January 17, 2022

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Does Teleflex (NYSE:TFX) Have A Healthy Balance Sheet?

Some say volatility, rather than debt, is the best way to think about risk as an investor, but Warren Buffett famously said that ‘Volatility is far from synonymous with risk.’ When we think about how risky a company is, we always like to look at its use of debt, since debt overload can lead to ruin. We can see that Teleflex Incorporated (NYSE:TFX) does use debt in its business. But the real question is whether this debt is making the company risky.

When Is Debt A Problem?

Debt assists a business until the business has trouble paying it off, either with new capital or with free cash flow. Part and parcel of capitalism is the process of ‘creative destruction’ where failed businesses are mercilessly liquidated by their bankers. However, a more usual (but still expensive) situation is where a company must dilute shareholders at a cheap share price simply to get debt under control. Of course, debt can be an important tool in businesses, particularly capital heavy businesses. When we examine debt levels, we first consider both cash and debt levels, together.

How Much Debt Does Teleflex Carry?

As you can see below, Teleflex had US$2.06b of debt, at September 2021, which is about the same as the year before. You can click the chart for greater detail. However, it also had US$506.9m in cash, and so its net debt is US$1.55b.

NYSE:TFX Debt to Equity History November 29th 2021

How Healthy Is Teleflex’s Balance Sheet?

According to the last reported balance sheet, Teleflex had liabilities of US$562.2m due within 12 months, and liabilities of US$2.82b due beyond 12 months. Offsetting this, it had US$506.9m in cash and US$399.7m in receivables that were due within 12 months. So it has liabilities totalling US$2.48b more than its cash and near-term receivables, combined.

Given Teleflex has a humongous market capitalization of US$14.3b, it’s hard to believe these liabilities pose much threat. However, we do think it is worth keeping an eye on its balance sheet strength, as it may change over time.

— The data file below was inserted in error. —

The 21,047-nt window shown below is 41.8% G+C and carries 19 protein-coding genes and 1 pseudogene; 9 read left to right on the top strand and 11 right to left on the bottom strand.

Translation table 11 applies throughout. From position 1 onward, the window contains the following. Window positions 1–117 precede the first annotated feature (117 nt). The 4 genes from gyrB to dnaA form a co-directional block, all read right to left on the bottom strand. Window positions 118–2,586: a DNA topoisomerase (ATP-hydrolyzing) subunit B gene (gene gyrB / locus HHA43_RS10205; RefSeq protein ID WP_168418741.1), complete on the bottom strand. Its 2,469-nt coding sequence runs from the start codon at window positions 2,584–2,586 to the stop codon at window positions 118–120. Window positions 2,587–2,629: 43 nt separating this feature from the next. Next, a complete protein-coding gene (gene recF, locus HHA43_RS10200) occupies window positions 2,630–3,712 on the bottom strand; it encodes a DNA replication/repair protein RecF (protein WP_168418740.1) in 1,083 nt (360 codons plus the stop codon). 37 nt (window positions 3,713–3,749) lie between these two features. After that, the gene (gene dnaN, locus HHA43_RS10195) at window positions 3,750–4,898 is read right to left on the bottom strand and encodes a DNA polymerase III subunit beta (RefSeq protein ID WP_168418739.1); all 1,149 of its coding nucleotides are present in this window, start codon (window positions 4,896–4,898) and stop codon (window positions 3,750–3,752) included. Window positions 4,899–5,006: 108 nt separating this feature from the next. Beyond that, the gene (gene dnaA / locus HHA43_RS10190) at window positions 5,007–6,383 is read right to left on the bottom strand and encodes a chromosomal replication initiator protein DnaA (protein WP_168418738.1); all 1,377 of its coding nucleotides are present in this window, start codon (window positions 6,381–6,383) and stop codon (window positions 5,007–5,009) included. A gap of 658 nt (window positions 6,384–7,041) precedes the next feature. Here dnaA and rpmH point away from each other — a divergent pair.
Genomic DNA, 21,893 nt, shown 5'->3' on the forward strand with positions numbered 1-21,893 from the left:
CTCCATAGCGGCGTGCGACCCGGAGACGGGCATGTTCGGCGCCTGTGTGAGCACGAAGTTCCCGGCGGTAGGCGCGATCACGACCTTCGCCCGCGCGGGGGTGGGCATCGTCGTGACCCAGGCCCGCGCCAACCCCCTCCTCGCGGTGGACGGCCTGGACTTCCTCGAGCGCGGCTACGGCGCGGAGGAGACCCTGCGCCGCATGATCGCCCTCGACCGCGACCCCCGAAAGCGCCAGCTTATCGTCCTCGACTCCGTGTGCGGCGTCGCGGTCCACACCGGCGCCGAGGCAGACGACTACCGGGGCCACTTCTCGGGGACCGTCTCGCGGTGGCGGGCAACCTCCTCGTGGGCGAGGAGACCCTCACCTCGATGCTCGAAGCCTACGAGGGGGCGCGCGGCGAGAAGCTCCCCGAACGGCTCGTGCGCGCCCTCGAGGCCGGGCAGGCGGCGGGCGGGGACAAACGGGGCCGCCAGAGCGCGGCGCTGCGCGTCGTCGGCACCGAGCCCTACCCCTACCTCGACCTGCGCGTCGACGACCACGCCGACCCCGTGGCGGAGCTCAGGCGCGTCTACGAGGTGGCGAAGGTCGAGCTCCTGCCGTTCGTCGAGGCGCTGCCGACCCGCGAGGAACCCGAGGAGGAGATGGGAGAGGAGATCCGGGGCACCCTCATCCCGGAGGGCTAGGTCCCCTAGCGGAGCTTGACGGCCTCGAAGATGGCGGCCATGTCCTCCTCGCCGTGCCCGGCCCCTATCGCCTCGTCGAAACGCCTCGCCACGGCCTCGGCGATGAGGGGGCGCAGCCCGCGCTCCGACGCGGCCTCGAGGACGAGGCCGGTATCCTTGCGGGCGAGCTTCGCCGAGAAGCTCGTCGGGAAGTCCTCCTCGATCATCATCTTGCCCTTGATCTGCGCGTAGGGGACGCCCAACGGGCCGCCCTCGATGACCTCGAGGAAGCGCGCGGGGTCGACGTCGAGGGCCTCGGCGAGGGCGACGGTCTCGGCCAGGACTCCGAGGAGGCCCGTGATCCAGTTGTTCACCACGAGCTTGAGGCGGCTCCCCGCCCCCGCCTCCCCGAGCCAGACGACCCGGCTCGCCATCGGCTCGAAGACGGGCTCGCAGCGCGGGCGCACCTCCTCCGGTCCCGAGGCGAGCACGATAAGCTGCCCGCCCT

In order to size up a company’s debt relative to its earnings, we calculate its net debt divided by its earnings before interest, tax, depreciation, and amortization (EBITDA) and its earnings before interest and tax (EBIT) divided by its interest expense (its interest cover). This way, we consider both the absolute quantum of the debt, as well as the interest rates paid on it.

Teleflex’s net debt of 2.0 times EBITDA suggests graceful use of debt. And the alluring interest cover (EBIT of 8.9 times interest expense) certainly does not do anything to dispel this impression. Also relevant is that Teleflex has grown its EBIT by a very respectable 29% in the last year, thus enhancing its ability to pay down debt. The balance sheet is clearly the area to focus on when you are analysing debt. But it is future earnings, more than anything, that will determine Teleflex’s ability to maintain a healthy balance sheet going forward. So if you want to see what the professionals think, you might find this free report on analyst profit forecasts to be interesting.

Finally, a company can only pay off debt with cold hard cash, not accounting profits. So the logical step is to look at the proportion of that EBIT that is matched by actual free cash flow. Over the last three years, Teleflex recorded free cash flow worth a fulsome 81% of its EBIT, which is stronger than we’d usually expect. That puts it in a very strong position to pay down debt.

Our View

Happily, Teleflex’s impressive conversion of EBIT to free cash flow implies it has the upper hand on its debt. And that’s just the beginning of the good news since its EBIT growth rate is also very heartening. We would also note that Medical Equipment industry companies like Teleflex commonly do use debt without problems. Considering this range of factors, it seems to us that Teleflex is quite prudent with its debt, and the risks seem well managed. So the balance sheet looks pretty healthy, to us. The balance sheet is clearly the area to focus on when you are analysing debt. However, not all investment risk resides within the balance sheet – far from it. For example – Teleflex has 2 warning signs we think you should be aware of.

Of course, if you’re the type of investor who prefers buying stocks without the burden of debt, then don’t hesitate to discover our exclusive list of net cash growth stocks, today.

This article by Simply Wall St is general in nature. We provide commentary based on historical data and analyst forecasts only using an unbiased methodology and our articles are not intended to be financial advice. It does not constitute a recommendation to buy or sell any stock, and does not take account of your objectives, or your financial situation. We aim to bring you long-term focused analysis driven by fundamental data. Note that our analysis may not factor in the latest price-sensitive company announcements or qualitative material. Simply Wall St has no position in any stocks mentioned.

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The views and opinions expressed herein are the views and opinions of the author and do not necessarily reflect those of Nasdaq, Inc.

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